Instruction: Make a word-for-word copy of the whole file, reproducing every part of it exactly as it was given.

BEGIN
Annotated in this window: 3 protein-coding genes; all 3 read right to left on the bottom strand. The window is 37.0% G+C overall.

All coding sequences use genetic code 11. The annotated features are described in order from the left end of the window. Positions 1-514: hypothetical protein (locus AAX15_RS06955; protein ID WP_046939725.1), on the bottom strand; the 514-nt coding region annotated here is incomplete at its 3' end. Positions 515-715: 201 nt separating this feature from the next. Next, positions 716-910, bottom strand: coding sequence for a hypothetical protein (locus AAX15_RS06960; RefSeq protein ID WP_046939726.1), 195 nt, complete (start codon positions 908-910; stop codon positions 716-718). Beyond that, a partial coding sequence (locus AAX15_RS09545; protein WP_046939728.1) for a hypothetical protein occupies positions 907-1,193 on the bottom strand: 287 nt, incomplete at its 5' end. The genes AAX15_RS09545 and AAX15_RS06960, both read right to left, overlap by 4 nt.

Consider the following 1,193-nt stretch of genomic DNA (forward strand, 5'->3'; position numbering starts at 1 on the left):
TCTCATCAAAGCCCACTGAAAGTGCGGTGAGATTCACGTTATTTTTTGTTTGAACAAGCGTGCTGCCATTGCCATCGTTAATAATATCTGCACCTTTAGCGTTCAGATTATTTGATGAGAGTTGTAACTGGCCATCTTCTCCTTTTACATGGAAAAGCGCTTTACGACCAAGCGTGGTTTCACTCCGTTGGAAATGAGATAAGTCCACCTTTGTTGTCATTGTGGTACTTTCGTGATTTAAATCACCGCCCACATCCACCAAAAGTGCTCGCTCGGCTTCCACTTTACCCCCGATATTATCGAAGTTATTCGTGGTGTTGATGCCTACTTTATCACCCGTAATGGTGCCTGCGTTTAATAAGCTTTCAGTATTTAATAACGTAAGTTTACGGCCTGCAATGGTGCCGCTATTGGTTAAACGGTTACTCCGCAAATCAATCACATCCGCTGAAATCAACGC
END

Annotated in this window: 3 protein-coding genes; all 3 read right to left on the bottom strand. The window is 37.0% G+C overall.

All coding sequences use genetic code 11. The annotated features are described in order from the left end of the window. Positions 1-514: hypothetical protein (locus AAX15_RS06955; protein ID WP_046939725.1), on the bottom strand; the 514-nt coding region annotated here is incomplete at its 3' end. Positions 515-715: 201 nt separating this feature from the next. Next, positions 716-910, bottom strand: coding sequence for a hypothetical protein (locus AAX15_RS06960; RefSeq protein ID WP_046939726.1), 195 nt, complete (start codon positions 908-910; stop codon positions 716-718). Beyond that, a partial coding sequence (locus AAX15_RS09545; protein WP_046939728.1) for a hypothetical protein occupies positions 907-1,193 on the bottom strand: 287 nt, incomplete at its 5' end. The genes AAX15_RS09545 and AAX15_RS06960, both read right to left, overlap by 4 nt.

Consider the following 1,193-nt stretch of genomic DNA (forward strand, 5'->3'; position numbering starts at 1 on the left):
TCTCATCAAAGCCCACTGAAAGTGCGGTGAGATTCACGTTATTTTTTGTTTGAACAAGCGTGCTGCCATTGCCATCGTTAATAATATCTGCACCTTTAGCGTTCAGATTATTTGATGAGAGTTGTAACTGGCCATCTTCTCCTTTTACATGGAAAAGCGCTTTACGACCAAGCGTGGTTTCACTCCGTTGGAAATGAGATAAGTCCACCTTTGTTGTCATTGTGGTACTTTCGTGATTTAAATCACCGCCCACATCCACCAAAAGTGCTCGCTCGGCTTCCACTTTACCCCCGATATTATCGAAGTTATTCGTGGTGTTGATGCCTACTTTATCACCCGTAATGGTGCCTGCGTTTAATAAGCTTTCAGTATTTAATAACGTAAGTTTACGGCCTGCAATGGTGCCGCTATTGGTTAAACGGTTACTCCGCAAATCAATCACATCCGCTGAAATCAACGC